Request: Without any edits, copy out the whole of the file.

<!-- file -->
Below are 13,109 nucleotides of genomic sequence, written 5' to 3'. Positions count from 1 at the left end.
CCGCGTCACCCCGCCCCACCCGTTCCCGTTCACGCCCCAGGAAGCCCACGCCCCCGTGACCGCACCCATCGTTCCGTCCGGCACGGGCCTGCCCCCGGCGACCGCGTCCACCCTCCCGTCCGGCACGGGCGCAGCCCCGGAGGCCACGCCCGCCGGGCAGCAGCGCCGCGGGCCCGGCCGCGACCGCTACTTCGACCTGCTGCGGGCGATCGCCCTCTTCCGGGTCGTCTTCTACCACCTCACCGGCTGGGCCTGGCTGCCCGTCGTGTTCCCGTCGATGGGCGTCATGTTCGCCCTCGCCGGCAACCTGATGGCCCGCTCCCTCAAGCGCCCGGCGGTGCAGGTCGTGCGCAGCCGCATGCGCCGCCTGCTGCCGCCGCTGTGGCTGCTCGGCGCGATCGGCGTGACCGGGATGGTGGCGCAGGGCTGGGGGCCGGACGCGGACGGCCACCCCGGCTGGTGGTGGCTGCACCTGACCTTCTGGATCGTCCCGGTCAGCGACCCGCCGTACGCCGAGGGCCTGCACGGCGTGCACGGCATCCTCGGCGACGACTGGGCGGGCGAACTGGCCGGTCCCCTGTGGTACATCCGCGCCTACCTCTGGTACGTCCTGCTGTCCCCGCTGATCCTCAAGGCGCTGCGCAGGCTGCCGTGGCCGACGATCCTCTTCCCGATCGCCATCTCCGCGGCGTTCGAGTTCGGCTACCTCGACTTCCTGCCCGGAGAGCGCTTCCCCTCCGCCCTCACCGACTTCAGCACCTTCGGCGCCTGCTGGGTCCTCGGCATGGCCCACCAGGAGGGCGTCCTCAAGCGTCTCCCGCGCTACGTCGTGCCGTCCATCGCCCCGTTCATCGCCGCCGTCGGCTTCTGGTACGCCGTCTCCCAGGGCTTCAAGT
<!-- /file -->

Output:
Below are 13,109 nucleotides of genomic sequence, written 5' to 3'. Positions count from 1 at the left end.
CCGCGTCACCCCGCCCCACCCGTTCCCGTTCACGCCCCAGGAAGCCCACGCCCCCGTGACCGCACCCATCGTTCCGTCCGGCACGGGCCTGCCCCCGGCGACCGCGTCCACCCTCCCGTCCGGCACGGGCGCAGCCCCGGAGGCCACGCCCGCCGGGCAGCAGCGCCGCGGGCCCGGCCGCGACCGCTACTTCGACCTGCTGCGGGCGATCGCCCTCTTCCGGGTCGTCTTCTACCACCTCACCGGCTGGGCCTGGCTGCCCGTCGTGTTCCCGTCGATGGGCGTCATGTTCGCCCTCGCCGGCAACCTGATGGCCCGCTCCCTCAAGCGCCCGGCGGTGCAGGTCGTGCGCAGCCGCATGCGCCGCCTGCTGCCGCCGCTGTGGCTGCTCGGCGCGATCGGCGTGACCGGGATGGTGGCGCAGGGCTGGGGGCCGGACGCGGACGGCCACCCCGGCTGGTGGTGGCTGCACCTGACCTTCTGGATCGTCCCGGTCAGCGACCCGCCGTACGCCGAGGGCCTGCACGGCGTGCACGGCATCCTCGGCGACGACTGGGCGGGCGAACTGGCCGGTCCCCTGTGGTACATCCGCGCCTACCTCTGGTACGTCCTGCTGTCCCCGCTGATCCTCAAGGCGCTGCGCAGGCTGCCGTGGCCGACGATCCTCTTCCCGATCGCCATCTCCGCGGCGTTCGAGTTCGGCTACCTCGACTTCCTGCCCGGAGAGCGCTTCCCCTCCGCCCTCACCGACTTCAGCACCTTCGGCGCCTGCTGGGTCCTCGGCATGGCCCACCAGGAGGGCGTCCTCAAGCGTCTCCCGCGCTACGTCGTGCCGTCCATCGCCCCGTTCATCGCCGCCGTCGGCTTCTGGTACGCCGTCTCCCAGGGCTTCAAGT